Saturday, March 14, 2009


Thank gods (and Ceres, specifically) for spring, eh? As the icy white fist of winter finally loosens its grip on our blue-lipped world, we turn to Nature’s most welcome promise—that days will now warm and expand, granting our shivering skin a hint of the sun’s hot breath to come, and reintroducing the color green to March’s neutral palette. No matter your regard for New England winter, this spring is sure to bring to your face a mile-wide smile like no year in recent memory. If we can’t count on fiscal recovery right away, we at least have spring to look forward to, right? Right? So go stick your fingers in some cold loam and polish off your rusty trowels. In New England, one earns spring.

For my part, I have been busily dreaming of seeds, soil and sun since the opening days of ’09. I met with local farmers Garen and Josh in late January to discuss seed purchases for this coming summer, particularly as they pertain to our Black Trumpet menu. Every January, in exchange for feeding the farmers, I get their attention in one finite space for a finite moment to exchange ideas about what can be grown, harvested, cooked and eaten. It’s a necessary break for all three of us from shoveling snow and staring out into the frozen void.

So, as we sat down in the wine bar in the midst of Sunday Snowstorm number Seventeen of the winter, we three lads discussed potential crops, possible failures and shortcomings, strengths and weaknesses, and many other not-so-manly concessions and confessions. The two farmers learned about my quirky fondness for kohlrabi, scented geranium, agastache foeniculum, red-fleshed potatoes and purslane, among other oddities. And I learned from them about the difficulties of growing spring brassicas in a pesticide-free environment.

The cast of this tete-a-tete, excluding the narrator: Garen Heller, a local institution in his own right, has been working the land at Back River Farm in Dover since I have been in the business in Portsmouth (eleven years!). Josh Jennings, a clever and well-spoken organic cultivator, along with his adorable and equally articulate partner, Jean, are very hard-working farmers who have made a huge name for themselves and Meadow’s Mirth Farm on both the farmer’s market and direct-to-restaurant wholesale circuits. We agreed on a few things that each of the farmers already excel at, and Garen and Josh agreed to take on some new crops as well, if only to test the waters (using Black Trumpet patrons and farmer’s marketgoers as guinea pigs).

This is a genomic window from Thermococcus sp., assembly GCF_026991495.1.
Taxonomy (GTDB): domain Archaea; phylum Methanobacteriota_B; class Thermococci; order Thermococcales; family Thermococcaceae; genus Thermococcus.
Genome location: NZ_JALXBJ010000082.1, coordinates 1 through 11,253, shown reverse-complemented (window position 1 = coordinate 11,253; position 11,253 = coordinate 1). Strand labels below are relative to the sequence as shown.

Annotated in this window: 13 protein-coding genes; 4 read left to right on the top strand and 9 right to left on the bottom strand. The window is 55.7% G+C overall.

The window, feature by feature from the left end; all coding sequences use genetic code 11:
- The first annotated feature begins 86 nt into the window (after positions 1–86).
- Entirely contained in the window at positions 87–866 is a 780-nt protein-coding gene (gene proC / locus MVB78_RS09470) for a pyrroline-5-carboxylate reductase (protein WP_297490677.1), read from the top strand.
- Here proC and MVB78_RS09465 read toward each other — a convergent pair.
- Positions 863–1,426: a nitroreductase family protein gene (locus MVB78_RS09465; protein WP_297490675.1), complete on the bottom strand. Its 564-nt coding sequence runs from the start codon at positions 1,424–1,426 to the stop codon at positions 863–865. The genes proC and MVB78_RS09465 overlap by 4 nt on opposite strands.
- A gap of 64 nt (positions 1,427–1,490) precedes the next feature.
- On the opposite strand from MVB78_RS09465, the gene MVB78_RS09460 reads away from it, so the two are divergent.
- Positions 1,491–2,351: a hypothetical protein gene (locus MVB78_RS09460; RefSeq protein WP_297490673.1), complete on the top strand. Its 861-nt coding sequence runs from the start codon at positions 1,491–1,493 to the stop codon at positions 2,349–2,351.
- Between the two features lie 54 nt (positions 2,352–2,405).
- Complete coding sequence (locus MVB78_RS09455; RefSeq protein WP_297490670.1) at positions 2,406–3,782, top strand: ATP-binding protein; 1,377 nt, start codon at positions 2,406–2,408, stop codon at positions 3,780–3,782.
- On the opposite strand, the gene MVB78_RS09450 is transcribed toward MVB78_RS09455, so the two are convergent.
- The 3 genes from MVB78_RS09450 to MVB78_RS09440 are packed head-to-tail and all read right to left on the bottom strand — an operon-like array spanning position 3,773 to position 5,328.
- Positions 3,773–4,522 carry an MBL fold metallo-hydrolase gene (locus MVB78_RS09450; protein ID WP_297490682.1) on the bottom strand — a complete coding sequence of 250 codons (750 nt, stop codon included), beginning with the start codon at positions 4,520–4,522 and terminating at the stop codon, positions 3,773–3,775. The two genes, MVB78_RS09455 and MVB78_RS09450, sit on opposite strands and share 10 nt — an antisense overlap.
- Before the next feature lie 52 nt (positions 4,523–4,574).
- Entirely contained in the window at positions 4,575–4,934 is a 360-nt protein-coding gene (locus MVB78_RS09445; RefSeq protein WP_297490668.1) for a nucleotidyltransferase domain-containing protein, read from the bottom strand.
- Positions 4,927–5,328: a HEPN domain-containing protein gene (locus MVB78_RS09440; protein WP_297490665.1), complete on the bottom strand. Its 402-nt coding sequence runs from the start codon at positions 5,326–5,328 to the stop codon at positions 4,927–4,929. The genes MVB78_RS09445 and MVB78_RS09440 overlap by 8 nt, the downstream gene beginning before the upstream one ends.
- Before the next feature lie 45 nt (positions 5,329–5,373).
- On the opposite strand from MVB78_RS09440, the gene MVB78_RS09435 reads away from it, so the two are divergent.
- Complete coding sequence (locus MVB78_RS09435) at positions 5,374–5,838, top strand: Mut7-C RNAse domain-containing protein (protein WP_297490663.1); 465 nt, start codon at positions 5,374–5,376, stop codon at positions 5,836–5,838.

The next day, my own seed catalogs arrived in the mail. As anachronistic as it is to be looking at pictures of midsummer fruits in the bowels of January, I derive a very pleasurable dose of hope from those little mags. I remember getting pretty excited about the Sports Illustrated swimsuit issue when I was a teen. Now, perhaps sadly, pictures of heirloom Thelma Sanders squash have replaced those of Paulina Porizkova in a monokini as my harbingers of spring.

After browsing four or five catalogs over the course of a few days, I finally placed my annual order, this year using only High Mowing Seeds in Vermont. I like the grass-roots operation and the seed-saving imperative that separates High Mowing Seeds from the competition, and we all appreciate the importance of spending a few more cents for a packet of seeds that has been saved from the previous year’s crop and cared for without ever coming into contact with fertilizers, pesticides or any other artificial hazard, n’est-ce pas?